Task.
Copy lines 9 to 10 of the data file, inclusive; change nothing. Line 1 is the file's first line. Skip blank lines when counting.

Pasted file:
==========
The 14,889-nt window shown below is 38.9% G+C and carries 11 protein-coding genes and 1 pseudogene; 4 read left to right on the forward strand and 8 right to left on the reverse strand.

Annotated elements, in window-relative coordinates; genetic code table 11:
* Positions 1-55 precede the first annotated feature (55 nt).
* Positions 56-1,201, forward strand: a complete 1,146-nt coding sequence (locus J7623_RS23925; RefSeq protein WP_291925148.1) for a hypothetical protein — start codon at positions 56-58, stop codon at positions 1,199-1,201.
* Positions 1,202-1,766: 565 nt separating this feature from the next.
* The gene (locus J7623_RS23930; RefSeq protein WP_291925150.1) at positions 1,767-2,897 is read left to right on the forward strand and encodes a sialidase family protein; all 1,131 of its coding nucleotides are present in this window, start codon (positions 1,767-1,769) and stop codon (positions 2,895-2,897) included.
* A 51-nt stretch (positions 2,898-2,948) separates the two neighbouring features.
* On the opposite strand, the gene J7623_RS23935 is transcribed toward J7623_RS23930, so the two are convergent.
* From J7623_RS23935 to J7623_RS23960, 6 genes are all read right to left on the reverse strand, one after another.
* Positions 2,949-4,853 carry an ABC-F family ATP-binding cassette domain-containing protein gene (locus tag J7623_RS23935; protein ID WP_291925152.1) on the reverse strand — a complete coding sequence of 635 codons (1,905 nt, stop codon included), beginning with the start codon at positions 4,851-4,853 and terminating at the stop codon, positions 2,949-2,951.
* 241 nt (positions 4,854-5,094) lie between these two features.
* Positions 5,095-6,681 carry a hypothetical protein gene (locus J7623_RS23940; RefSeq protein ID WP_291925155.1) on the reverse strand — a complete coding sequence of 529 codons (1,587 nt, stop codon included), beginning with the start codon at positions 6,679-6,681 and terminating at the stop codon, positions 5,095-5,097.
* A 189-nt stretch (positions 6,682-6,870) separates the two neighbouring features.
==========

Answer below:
* From J7623_RS23935 to J7623_RS23960, 6 genes are all read right to left on the reverse strand, one after another.
* Positions 2,949-4,853 carry an ABC-F family ATP-binding cassette domain-containing protein gene (locus tag J7623_RS23935; protein ID WP_291925152.1) on the reverse strand — a complete coding sequence of 635 codons (1,905 nt, stop codon included), beginning with the start codon at positions 4,851-4,853 and terminating at the stop codon, positions 2,949-2,951.